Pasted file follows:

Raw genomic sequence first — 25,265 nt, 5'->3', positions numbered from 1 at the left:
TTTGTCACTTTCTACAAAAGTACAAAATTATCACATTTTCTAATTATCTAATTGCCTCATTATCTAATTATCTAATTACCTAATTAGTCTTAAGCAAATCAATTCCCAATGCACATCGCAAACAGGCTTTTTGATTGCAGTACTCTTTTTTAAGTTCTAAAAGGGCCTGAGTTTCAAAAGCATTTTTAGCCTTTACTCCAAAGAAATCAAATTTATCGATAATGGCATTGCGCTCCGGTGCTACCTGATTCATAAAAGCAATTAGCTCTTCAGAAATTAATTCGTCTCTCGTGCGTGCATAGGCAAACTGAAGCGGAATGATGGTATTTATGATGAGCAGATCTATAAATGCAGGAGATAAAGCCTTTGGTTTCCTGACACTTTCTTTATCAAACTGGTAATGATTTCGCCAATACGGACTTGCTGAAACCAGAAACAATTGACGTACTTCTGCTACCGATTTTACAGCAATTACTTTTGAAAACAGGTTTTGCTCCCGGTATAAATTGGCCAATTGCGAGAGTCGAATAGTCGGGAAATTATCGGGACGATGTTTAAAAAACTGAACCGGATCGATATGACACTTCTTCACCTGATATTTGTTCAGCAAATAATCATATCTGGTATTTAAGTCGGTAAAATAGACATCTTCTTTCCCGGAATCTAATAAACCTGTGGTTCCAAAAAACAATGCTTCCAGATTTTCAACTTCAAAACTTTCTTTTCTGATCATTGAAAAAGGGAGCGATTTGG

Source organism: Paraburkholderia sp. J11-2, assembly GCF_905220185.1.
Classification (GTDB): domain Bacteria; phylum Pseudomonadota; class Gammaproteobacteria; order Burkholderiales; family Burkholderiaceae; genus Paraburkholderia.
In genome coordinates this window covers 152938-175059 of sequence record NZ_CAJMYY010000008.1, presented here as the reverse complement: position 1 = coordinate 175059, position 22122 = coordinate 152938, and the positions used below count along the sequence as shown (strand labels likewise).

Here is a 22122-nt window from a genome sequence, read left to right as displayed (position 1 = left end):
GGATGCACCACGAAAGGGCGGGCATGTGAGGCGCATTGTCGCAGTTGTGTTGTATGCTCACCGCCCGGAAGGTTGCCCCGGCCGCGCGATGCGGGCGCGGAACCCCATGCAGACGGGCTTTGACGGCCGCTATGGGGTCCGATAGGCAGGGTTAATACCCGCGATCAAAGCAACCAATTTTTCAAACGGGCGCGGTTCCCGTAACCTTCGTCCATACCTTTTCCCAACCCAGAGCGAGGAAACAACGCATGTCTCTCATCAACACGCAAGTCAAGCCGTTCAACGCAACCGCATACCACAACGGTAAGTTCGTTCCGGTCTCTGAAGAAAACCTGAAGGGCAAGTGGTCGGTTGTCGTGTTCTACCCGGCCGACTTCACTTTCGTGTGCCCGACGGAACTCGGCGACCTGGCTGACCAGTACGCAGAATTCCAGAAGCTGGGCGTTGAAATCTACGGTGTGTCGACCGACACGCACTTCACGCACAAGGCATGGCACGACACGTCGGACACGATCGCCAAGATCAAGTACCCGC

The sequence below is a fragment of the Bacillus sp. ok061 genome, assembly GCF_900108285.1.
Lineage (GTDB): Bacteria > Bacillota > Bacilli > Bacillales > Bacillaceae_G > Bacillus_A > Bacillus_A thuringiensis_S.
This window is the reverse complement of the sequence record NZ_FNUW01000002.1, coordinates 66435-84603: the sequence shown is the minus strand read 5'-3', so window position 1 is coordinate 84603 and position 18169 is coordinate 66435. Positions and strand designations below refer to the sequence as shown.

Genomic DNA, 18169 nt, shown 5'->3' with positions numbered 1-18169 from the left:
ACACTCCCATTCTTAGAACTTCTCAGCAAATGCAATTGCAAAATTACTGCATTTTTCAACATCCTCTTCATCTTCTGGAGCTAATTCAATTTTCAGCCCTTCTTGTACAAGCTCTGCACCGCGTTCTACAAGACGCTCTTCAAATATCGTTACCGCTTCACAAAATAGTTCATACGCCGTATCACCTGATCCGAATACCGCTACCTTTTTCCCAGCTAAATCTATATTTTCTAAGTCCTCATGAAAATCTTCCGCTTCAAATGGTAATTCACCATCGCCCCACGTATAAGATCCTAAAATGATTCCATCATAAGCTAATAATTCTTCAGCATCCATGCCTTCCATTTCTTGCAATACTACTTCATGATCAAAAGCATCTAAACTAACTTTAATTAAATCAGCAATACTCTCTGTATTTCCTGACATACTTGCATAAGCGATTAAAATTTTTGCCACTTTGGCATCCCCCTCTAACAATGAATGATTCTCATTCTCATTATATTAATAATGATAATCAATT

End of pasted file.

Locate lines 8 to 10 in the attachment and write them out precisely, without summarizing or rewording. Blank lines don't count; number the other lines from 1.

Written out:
The sequence below is a fragment of the Bacillus sp. ok061 genome, assembly GCF_900108285.1.
Lineage (GTDB): Bacteria > Bacillota > Bacilli > Bacillales > Bacillaceae_G > Bacillus_A > Bacillus_A thuringiensis_S.
This window is the reverse complement of the sequence record NZ_FNUW01000002.1, coordinates 66435-84603: the sequence shown is the minus strand read 5'-3', so window position 1 is coordinate 84603 and position 18169 is coordinate 66435. Positions and strand designations below refer to the sequence as shown.